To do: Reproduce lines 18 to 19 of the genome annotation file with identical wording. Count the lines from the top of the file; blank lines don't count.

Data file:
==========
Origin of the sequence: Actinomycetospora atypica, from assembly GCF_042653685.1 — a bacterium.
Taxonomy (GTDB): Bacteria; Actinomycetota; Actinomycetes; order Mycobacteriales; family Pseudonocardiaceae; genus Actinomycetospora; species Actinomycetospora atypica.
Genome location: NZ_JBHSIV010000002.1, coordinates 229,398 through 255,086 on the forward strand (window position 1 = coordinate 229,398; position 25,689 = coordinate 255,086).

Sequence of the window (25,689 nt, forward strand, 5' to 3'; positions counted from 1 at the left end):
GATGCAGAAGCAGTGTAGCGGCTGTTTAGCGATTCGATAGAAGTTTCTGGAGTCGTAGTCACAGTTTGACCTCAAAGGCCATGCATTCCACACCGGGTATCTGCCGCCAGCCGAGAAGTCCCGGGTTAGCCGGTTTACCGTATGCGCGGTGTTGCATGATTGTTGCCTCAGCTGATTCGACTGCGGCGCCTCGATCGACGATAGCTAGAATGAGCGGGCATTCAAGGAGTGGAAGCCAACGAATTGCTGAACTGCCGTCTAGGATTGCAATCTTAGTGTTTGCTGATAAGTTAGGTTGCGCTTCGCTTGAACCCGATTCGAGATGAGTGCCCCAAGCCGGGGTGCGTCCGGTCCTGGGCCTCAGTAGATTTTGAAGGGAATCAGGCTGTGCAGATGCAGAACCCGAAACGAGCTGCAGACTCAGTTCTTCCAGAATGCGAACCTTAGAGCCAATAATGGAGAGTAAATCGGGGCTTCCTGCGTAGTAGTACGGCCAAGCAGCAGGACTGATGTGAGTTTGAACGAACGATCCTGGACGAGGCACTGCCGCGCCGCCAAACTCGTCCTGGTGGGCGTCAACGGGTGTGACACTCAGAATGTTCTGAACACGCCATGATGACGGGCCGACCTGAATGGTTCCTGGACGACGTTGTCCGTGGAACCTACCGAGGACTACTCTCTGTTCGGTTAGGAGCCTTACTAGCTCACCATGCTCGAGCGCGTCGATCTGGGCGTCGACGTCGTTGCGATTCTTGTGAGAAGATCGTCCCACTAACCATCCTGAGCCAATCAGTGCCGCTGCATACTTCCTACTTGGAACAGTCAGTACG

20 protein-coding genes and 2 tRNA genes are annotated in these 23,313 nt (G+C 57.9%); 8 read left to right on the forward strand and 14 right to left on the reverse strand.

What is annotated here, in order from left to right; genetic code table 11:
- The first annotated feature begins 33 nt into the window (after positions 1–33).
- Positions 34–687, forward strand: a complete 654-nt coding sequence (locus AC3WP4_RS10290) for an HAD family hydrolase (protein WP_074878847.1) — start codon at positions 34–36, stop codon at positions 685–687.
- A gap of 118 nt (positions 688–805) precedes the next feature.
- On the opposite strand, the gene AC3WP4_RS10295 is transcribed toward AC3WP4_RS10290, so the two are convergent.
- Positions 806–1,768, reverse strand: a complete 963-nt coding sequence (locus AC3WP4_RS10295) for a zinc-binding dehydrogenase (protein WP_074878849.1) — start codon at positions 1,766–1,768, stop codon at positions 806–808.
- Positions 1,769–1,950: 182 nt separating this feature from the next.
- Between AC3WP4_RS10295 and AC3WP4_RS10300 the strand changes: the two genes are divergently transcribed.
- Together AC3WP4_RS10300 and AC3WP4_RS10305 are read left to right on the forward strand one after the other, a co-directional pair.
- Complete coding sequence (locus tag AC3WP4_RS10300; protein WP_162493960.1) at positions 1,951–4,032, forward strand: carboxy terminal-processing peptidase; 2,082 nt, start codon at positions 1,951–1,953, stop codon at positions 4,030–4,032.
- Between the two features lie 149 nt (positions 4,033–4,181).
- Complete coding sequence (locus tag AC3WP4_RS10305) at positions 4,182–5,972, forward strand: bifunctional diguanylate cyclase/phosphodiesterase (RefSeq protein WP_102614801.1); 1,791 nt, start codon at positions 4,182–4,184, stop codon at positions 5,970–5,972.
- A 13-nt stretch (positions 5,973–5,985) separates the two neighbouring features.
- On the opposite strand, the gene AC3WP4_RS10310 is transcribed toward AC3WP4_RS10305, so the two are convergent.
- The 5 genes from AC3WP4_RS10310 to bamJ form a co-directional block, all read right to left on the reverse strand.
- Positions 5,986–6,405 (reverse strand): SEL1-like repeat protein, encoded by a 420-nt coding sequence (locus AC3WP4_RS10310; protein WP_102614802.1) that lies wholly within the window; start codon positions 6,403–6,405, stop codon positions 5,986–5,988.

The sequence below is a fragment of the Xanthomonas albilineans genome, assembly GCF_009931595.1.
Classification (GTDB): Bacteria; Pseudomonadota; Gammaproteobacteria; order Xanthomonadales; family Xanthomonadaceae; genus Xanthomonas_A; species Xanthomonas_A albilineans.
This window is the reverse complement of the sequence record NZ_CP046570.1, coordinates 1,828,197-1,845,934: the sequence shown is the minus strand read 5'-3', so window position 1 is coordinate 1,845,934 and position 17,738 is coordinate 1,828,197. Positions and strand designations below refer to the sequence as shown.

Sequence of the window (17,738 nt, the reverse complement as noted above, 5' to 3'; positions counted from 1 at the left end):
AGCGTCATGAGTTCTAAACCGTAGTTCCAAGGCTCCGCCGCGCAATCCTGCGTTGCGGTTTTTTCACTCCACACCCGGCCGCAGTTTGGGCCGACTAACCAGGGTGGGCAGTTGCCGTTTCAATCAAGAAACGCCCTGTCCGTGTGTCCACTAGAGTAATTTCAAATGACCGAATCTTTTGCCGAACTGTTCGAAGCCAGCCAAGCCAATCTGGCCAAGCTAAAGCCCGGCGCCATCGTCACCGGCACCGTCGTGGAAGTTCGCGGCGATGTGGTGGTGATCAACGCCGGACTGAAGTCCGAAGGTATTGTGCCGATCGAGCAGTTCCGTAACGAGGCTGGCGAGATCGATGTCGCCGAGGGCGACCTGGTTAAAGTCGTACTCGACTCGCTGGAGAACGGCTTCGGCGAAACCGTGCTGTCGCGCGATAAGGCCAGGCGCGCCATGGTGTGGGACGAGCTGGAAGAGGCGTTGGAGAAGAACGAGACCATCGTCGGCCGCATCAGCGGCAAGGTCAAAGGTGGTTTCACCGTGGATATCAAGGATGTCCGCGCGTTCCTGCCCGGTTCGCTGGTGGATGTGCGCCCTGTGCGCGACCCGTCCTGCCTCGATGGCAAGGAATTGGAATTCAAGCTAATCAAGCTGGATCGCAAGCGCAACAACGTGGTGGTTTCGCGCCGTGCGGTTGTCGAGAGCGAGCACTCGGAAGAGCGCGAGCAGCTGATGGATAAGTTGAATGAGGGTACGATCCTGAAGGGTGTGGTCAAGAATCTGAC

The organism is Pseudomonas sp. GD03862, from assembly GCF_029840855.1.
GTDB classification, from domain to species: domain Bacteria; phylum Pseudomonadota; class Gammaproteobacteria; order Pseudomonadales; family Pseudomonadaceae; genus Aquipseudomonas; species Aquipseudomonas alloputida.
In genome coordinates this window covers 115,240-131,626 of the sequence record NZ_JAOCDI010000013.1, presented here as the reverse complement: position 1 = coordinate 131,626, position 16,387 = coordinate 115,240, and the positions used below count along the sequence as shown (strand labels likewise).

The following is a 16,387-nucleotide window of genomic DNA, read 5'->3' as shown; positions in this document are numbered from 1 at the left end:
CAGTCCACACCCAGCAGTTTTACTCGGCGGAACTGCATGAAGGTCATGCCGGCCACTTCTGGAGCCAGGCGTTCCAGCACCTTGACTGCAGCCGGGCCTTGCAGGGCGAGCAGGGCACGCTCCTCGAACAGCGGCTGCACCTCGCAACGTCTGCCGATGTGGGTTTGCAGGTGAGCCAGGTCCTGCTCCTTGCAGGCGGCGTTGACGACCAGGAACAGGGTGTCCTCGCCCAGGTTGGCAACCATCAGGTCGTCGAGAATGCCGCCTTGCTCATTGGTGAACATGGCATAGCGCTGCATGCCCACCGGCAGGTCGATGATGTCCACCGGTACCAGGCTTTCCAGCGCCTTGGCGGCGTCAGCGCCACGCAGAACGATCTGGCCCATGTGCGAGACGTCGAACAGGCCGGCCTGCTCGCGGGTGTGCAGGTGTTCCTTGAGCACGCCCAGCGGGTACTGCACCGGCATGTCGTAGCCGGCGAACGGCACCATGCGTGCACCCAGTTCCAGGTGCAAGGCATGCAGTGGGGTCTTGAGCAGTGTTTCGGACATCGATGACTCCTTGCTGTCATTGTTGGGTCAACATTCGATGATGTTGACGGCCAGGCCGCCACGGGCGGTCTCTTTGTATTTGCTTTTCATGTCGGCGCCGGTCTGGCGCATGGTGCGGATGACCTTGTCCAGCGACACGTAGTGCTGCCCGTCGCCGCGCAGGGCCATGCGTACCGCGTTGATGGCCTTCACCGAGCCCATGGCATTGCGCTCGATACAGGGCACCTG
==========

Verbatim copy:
- Complete coding sequence (locus tag AC3WP4_RS10305) at positions 4,182–5,972, forward strand: bifunctional diguanylate cyclase/phosphodiesterase (RefSeq protein WP_102614801.1); 1,791 nt, start codon at positions 4,182–4,184, stop codon at positions 5,970–5,972.
- A 13-nt stretch (positions 5,973–5,985) separates the two neighbouring features.